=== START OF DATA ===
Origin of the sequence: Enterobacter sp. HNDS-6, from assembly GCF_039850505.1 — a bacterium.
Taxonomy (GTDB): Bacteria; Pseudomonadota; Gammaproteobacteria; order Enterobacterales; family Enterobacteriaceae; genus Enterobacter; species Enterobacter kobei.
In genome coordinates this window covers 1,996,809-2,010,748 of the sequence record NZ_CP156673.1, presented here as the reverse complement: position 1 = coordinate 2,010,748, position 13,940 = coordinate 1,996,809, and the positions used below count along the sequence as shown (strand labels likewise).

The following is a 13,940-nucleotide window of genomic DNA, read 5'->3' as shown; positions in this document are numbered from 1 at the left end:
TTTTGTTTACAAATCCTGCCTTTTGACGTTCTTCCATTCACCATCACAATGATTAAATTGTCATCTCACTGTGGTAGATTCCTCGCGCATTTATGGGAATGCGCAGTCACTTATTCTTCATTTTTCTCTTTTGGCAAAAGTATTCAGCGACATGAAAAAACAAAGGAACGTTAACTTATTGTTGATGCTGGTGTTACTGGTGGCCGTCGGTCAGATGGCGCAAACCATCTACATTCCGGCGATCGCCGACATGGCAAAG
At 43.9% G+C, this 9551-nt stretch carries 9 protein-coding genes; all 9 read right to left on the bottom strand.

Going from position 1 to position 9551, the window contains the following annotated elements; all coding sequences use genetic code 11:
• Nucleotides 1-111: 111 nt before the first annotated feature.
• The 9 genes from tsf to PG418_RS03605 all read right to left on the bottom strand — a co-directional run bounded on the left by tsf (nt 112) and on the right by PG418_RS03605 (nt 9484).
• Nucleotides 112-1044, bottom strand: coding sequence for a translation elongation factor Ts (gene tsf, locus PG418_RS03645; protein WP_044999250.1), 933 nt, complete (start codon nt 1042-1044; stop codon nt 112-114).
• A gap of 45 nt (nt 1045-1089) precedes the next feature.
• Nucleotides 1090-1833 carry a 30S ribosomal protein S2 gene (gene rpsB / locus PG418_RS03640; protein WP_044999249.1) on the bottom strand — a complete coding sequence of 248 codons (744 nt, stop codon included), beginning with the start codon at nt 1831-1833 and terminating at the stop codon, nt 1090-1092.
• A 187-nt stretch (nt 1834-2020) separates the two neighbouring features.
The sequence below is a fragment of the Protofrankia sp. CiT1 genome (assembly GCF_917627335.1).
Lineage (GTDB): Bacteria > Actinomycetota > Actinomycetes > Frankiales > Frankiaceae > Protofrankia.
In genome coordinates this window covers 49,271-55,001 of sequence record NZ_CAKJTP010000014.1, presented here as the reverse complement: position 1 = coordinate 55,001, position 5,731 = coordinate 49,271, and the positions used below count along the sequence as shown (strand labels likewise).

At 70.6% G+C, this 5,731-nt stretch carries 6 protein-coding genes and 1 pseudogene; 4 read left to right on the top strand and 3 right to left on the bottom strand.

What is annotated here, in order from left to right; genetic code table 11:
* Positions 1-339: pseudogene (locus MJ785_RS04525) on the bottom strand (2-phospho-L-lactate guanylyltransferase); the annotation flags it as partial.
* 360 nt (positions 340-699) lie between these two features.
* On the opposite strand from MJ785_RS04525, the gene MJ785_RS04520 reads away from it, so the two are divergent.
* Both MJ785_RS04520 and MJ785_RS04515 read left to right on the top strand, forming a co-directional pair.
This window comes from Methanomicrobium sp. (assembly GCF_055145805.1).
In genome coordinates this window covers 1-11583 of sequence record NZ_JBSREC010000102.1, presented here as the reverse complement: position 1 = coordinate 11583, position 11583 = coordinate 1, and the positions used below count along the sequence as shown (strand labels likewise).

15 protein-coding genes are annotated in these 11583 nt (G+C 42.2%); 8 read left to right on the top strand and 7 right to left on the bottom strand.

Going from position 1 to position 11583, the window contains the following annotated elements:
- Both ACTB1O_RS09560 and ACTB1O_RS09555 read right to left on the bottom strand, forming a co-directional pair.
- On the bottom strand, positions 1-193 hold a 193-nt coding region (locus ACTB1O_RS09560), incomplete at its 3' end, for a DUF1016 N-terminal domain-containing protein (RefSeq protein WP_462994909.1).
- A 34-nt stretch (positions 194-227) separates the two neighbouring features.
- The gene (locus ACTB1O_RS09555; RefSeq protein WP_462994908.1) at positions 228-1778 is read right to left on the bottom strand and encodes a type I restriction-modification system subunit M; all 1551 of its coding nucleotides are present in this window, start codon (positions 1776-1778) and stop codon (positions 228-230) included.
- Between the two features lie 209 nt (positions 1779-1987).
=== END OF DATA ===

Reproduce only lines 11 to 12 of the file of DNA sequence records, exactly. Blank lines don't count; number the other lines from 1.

• A gap of 45 nt (nt 1045-1089) precedes the next feature.
• Nucleotides 1090-1833 carry a 30S ribosomal protein S2 gene (gene rpsB / locus PG418_RS03640; protein WP_044999249.1) on the bottom strand — a complete coding sequence of 248 codons (744 nt, stop codon included), beginning with the start codon at nt 1831-1833 and terminating at the stop codon, nt 1090-1092.